BRISBANE, Australia — Sally Pearson will not defend her Olympic hurdles title in Rio de Janeiro after tearing a tendon in her hamstring.
Pearson, the 100-meter hurdles Olympic gold medalist in London four years ago and silver medalist at Beijing in 2008, told Australia’s Channel Nine news Wednesday that she injured her hamstring in training and didn’t have enough time to recover ahead of the Aug. 5-21 Olympics.
"I’m disappointed — I’m gutted," she said. "It’s the biggest sporting event in the world that I’m missing out on. I can’t be part of it, and it’s upsetting."
The 29-year-old Pearson missed 12 months of competition after breaking her wrist in a racing accident, and complained earlier in the month that her preparations had been hampered by a "niggly hamstring."
She only returned to competition on June 5, a year and a day after crashing over a hurdle at a Diamond League meet in Rome. She had three races in Europe before returning to Australia to work on her speed, skipping a scheduled run in Stockholm.
Australia’s Olympic team leader Kitty Chiller said Pearson’s absence was "devastating for us and the team."
"It was always an uphill battle for Sally to get back to her best form in Rio," Chiller told a news conference in Perth, Western Australia before Pearson confirmed her withdrawal. "If anyone was going to do that, she would have done it because she’s such a huge fighter."
On June 18, Pearson posted an update on her website, writing how she’d arrived in Birmingham "full of hope and excitement" but was disappointed with her times "and also disappointed that my body was letting me down."
"This has been a big year, broken bones, torn calf, degenerative Achilles and hammy problems and that’s just with me. Sometimes I wonder why I still continue to do this sport."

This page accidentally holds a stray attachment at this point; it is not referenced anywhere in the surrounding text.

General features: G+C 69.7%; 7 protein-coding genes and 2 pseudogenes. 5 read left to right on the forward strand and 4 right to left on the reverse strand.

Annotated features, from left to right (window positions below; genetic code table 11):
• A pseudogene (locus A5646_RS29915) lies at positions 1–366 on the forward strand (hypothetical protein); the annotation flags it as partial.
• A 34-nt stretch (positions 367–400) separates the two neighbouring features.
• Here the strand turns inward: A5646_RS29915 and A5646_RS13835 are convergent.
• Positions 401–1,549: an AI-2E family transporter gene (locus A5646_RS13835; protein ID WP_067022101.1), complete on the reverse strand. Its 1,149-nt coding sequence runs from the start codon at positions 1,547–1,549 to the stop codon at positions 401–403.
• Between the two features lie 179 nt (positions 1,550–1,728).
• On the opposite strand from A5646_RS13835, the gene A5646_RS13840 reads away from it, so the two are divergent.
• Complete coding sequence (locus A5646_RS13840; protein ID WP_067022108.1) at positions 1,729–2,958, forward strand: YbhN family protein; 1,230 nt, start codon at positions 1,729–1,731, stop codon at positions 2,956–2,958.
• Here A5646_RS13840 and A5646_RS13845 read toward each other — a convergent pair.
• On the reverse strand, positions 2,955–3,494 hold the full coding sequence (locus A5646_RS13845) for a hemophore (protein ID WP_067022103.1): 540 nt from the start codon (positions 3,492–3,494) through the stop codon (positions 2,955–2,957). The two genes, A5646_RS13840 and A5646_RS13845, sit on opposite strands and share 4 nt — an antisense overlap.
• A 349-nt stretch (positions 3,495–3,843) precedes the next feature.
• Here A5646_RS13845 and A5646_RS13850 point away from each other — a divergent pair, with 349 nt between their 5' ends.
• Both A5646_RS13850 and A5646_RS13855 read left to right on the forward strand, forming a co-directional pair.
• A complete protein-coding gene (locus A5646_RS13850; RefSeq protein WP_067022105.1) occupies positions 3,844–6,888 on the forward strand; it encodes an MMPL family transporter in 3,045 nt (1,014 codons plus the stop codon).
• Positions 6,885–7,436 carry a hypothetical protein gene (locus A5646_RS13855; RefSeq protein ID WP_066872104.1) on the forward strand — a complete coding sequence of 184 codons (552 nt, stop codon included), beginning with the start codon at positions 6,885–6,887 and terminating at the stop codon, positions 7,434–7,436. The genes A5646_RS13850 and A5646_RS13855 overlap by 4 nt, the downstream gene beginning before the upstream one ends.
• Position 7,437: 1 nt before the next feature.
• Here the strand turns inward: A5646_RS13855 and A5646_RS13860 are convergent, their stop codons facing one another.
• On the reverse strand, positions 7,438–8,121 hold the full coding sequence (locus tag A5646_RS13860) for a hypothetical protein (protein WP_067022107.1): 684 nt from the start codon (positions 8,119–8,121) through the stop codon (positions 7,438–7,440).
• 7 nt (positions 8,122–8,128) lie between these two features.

Pearson had strapping on her left hamstring when she raced in Birmingham, and trailed home in seventh place in 13.25 seconds — almost a second slower than her personal best and a time she described as "disgusting."
Immediately after the Birmingham race, Pearson cited her silver medal at the 2013 world championships only six races back from injury and her win at the 2014 Commonwealth Games in Glasgow as examples of her ability to overcome injuries and the odds against her.
But with seven weeks before the track and field gets underway in Rio, she gave up hope of being fully fit.
"I could have gone to the Olympics and still competed … (but) I go there for 100 percent effort and I wouldn’t be able to give that effort that I would like to bring," Pearson said in the TV interview. "The risk of re-injuring and causing a lot more damage and probably not coming back was very, very high."
Pearson said she planned to take time off and wanted to return in time for the 2018 Commonwealth Games, being staged near her home on Australia’s Gold Coast.